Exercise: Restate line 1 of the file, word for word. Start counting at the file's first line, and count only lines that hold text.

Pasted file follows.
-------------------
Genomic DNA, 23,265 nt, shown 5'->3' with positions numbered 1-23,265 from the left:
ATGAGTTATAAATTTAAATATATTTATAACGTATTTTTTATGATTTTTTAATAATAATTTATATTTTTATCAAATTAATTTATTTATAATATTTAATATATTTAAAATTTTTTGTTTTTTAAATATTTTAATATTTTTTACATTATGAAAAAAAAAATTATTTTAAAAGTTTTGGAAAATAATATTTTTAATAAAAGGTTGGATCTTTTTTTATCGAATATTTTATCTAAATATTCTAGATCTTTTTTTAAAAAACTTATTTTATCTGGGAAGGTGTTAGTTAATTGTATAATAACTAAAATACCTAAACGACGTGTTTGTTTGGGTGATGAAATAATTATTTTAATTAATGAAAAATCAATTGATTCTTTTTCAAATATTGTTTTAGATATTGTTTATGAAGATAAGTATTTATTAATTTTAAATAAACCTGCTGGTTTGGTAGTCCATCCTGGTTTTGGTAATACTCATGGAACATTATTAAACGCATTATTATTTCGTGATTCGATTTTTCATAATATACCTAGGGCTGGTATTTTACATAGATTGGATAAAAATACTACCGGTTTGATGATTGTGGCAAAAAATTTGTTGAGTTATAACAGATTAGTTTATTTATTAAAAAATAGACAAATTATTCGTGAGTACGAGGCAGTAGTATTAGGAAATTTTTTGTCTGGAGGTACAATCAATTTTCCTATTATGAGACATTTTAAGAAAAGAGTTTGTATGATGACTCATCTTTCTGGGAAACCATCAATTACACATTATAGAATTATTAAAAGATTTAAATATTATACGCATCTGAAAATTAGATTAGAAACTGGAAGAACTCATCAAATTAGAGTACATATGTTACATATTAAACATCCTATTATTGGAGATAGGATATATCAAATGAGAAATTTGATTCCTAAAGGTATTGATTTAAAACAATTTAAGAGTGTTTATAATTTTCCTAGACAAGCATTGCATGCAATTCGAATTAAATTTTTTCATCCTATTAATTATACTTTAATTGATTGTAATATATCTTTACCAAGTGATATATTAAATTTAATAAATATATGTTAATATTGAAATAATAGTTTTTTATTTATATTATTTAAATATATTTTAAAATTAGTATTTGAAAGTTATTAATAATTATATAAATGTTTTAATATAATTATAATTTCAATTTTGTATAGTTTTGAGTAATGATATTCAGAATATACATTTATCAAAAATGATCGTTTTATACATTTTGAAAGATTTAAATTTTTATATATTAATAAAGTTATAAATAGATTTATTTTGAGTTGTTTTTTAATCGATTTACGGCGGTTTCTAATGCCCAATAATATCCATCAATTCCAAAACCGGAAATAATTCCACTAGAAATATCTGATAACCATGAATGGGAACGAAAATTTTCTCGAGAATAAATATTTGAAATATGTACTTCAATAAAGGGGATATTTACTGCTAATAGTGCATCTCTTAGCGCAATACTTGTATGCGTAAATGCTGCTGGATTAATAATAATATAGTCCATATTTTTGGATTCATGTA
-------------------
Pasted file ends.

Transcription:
Genomic DNA, 23,265 nt, shown 5'->3' with positions numbered 1-23,265 from the left: